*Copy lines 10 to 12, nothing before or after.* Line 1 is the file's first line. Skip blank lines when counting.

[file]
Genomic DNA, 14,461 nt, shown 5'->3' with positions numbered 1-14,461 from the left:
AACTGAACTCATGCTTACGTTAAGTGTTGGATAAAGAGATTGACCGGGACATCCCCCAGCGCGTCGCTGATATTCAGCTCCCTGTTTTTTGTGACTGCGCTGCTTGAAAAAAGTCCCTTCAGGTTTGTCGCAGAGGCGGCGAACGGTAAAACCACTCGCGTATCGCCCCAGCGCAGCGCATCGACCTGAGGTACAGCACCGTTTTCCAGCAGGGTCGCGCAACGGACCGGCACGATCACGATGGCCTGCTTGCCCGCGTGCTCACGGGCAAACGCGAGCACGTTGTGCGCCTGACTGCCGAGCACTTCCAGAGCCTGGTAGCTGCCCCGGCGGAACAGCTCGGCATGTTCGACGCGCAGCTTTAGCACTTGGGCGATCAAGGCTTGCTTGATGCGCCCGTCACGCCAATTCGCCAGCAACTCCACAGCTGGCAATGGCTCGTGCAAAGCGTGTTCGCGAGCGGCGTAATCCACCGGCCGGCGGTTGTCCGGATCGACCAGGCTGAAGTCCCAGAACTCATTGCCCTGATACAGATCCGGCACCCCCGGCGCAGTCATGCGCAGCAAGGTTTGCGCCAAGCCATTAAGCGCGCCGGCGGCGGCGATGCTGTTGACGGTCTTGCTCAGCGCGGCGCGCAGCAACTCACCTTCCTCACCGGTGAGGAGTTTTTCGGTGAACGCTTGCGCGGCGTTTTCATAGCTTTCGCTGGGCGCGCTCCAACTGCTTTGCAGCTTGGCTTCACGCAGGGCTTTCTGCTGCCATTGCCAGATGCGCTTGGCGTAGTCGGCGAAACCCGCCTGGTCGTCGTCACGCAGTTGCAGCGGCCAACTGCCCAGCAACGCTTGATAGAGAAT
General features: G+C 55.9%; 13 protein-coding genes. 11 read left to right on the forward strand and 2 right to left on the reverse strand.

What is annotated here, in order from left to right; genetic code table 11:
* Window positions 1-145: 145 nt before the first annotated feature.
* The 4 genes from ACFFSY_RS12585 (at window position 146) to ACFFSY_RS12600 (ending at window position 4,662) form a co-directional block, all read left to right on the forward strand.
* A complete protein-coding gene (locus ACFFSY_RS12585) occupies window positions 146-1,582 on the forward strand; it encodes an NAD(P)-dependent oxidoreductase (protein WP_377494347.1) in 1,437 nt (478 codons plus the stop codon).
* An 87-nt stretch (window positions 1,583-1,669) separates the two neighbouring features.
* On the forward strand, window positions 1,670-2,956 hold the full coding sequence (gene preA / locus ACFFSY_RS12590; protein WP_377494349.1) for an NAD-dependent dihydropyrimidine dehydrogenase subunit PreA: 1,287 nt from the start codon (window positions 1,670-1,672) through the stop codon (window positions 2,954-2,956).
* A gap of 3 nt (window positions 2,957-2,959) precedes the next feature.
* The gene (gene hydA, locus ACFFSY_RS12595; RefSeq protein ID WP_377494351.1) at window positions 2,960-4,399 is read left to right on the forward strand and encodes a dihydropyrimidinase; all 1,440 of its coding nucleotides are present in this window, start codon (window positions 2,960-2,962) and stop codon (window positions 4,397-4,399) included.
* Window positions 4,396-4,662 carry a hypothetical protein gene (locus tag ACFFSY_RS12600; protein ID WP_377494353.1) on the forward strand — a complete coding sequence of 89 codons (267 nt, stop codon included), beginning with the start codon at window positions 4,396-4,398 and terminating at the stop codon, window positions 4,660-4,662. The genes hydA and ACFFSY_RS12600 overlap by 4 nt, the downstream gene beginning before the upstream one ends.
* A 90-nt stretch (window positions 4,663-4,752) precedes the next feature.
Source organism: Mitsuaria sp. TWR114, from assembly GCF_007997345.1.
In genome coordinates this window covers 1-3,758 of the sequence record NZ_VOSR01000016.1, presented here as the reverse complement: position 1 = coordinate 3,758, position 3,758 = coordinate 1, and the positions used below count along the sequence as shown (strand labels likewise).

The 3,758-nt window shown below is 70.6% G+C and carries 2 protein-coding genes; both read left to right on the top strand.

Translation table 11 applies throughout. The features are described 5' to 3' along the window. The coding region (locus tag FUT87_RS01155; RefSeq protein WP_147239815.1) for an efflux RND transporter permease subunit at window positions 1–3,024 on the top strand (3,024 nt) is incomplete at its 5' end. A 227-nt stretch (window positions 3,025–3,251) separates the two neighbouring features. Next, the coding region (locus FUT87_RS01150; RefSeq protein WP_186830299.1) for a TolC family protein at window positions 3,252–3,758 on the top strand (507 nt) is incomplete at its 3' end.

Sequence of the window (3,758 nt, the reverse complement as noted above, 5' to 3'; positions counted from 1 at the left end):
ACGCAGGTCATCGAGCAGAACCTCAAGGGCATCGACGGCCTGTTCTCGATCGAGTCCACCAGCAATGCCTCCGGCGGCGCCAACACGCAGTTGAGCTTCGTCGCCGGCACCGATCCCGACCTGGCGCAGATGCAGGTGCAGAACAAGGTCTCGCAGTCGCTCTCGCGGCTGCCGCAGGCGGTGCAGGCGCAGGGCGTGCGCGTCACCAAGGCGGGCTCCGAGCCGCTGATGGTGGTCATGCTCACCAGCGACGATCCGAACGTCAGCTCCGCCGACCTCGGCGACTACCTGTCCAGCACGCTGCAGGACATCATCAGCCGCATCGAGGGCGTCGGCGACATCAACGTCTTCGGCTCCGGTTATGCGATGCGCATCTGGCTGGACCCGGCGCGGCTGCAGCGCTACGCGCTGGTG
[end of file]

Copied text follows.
* A gap of 3 nt (window positions 2,957-2,959) precedes the next feature.
* The gene (gene hydA, locus ACFFSY_RS12595; RefSeq protein ID WP_377494351.1) at window positions 2,960-4,399 is read left to right on the forward strand and encodes a dihydropyrimidinase; all 1,440 of its coding nucleotides are present in this window, start codon (window positions 2,960-2,962) and stop codon (window positions 4,397-4,399) included.
* Window positions 4,396-4,662 carry a hypothetical protein gene (locus tag ACFFSY_RS12600; protein ID WP_377494353.1) on the forward strand — a complete coding sequence of 89 codons (267 nt, stop codon included), beginning with the start codon at window positions 4,396-4,398 and terminating at the stop codon, window positions 4,660-4,662. The genes hydA and ACFFSY_RS12600 overlap by 4 nt, the downstream gene beginning before the upstream one ends.